I see you’ve been publishing this stuff all over the place for years. These posts look look about the same as posts from 2012. It is more likely that this is some sort of automated response than a real person. He, or whatever he is, has been shown articles many times that refute FAP, so his statement that it has never been refuted is ridiculous. Tipler has done other work and been recognized for it, but his stuff about theology gets ignored in the world of physics.Which is what anyone else reading this should do.

James Redford. What did Tipler’s apparently uninformed opponent, Lawrence Krauss, have to say? You barely mentioned him. I guess he doesn’t count. Just a guy who wandered in off the street, I guess.
Nothing like a load of confirmation bias.
Lawrence Maxwell Krauss (born May 27, 1954) is an American theoretical physicist and cosmologist who is Foundation Professor of the School of Earth and Space Exploration at Arizona State University and director of its Origins Project, He is known as an advocate of the public understanding of science, of public policy based on sound empirical data, of scientific skepticism and of science education and works to reduce the impact of what he opines as superstition and religious dogma in pop culture.He is also the author of several bestselling books, including The Physics of Star Trek and A Universe from Nothing.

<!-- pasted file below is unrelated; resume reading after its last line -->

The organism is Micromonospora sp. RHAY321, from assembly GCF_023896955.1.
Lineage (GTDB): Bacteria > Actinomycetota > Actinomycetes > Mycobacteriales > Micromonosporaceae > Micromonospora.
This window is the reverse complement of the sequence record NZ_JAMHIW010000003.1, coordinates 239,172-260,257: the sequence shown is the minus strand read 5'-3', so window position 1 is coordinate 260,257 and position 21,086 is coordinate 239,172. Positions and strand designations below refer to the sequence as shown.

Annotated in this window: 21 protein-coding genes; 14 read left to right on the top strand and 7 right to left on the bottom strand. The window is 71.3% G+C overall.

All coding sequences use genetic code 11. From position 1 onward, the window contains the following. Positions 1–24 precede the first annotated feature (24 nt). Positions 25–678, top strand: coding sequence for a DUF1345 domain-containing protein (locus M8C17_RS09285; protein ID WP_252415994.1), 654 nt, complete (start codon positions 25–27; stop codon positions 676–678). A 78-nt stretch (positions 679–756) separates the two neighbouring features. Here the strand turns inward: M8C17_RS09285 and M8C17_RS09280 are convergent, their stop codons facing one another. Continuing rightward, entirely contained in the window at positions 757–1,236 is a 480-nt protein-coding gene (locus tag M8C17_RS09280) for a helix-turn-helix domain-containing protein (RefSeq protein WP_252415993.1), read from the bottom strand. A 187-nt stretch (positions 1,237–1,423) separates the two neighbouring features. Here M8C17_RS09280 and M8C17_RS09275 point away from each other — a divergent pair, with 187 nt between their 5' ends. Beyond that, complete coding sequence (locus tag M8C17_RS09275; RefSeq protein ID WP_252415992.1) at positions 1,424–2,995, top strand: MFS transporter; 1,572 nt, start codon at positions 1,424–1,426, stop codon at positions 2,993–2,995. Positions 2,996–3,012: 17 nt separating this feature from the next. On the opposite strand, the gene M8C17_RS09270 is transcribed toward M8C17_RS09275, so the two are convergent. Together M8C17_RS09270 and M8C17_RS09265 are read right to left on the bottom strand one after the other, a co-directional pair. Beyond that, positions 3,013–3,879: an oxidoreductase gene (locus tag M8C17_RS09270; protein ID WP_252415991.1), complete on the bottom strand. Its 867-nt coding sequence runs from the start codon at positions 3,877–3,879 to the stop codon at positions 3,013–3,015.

Krauss mostly works in theoretical physics and has published research on a great variety of topics within that field. His primary contribution is to cosmology as one of the first physicists to suggest that most of the mass and energy of the universe resides in empty space, an idea now widely known as “dark energy”. Furthermore, Krauss has formulated a model in which the universe could have potentially come from “nothing,” as outlined in his 2012 book A Universe from Nothing. He explains that certain arrangements of relativistic quantum fields might explain the existence of the universe as we know it while disclaiming that he “has no idea if the notion [of taking quantum mechanics for granted] can be usefully dispensed with”. As his model appears to agree with experimental observations of the universe (such as of its shape and energy density), it is referred to as a “plausible hypothesis”.